Issues relating to study design and risk of bias when including non-randomized studies in systematic reviews on the effects of interventions

J P T Higgins, Craig Robert Ramsay, B C Reeves, J J Deeks, B Shea, J C Valentine, P Tugwell, G Wells

Research output: Contribution to journalArticle

Abstract

Non-randomized studies may provide valuable evidence on the effects of interventions. They are the main
source of evidence on the intended effects of some types of interventions and often provide the only
evidence about the effects of interventions on long-term outcomes, rare events or adverse effects.
Therefore, systematic reviews on the effects of interventions may include various types of non-randomized
studies. In this second paper in a series, we address how review authors might articulate the particular
non-randomized study designs they will include and how they might evaluate, in general terms, the extent
to which a particular non-randomized study is at risk of important biases. We offer guidance for describing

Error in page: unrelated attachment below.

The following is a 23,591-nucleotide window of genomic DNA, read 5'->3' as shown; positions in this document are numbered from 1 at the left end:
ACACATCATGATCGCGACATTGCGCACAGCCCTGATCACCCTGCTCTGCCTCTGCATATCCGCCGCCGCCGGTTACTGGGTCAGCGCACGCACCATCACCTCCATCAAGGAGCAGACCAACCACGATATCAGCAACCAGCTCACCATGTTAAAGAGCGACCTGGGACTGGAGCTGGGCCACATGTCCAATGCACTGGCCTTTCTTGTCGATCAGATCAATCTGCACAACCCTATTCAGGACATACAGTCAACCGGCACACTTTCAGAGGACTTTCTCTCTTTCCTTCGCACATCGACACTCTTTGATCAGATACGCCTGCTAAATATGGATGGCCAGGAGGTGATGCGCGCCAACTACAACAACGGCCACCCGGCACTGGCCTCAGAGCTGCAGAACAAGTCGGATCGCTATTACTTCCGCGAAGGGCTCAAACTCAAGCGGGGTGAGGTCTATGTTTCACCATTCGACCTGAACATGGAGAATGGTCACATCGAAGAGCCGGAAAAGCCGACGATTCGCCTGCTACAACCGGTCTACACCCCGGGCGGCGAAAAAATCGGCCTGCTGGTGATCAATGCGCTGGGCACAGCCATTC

and classifying different non-randomized designs based on speci¿c features of the studies in place of using
non-informative study design labels. We also suggest criteria to consider when deciding whether to
include non-randomized studies. We conclude that a taxonomy of study designs based on study design
features is needed. Review authors need new tools speci¿cally to assess the risk of bias for some
non-randomized designs that involve a different inferential logic compared with parallel group trials.
Copyright © 2012 John Wiley & Sons, Ltd.
Original languageEnglish
Pages (from-to)12-25
Number of pages14
JournalResearch Synthesis Methods
Volume4
Issue number1
Early online date25 Sep 2012
DOIs
Publication statusPublished - Mar 2013

Keywords

  • non randomized studies
  • study design
  • bias
  • systematic reviews

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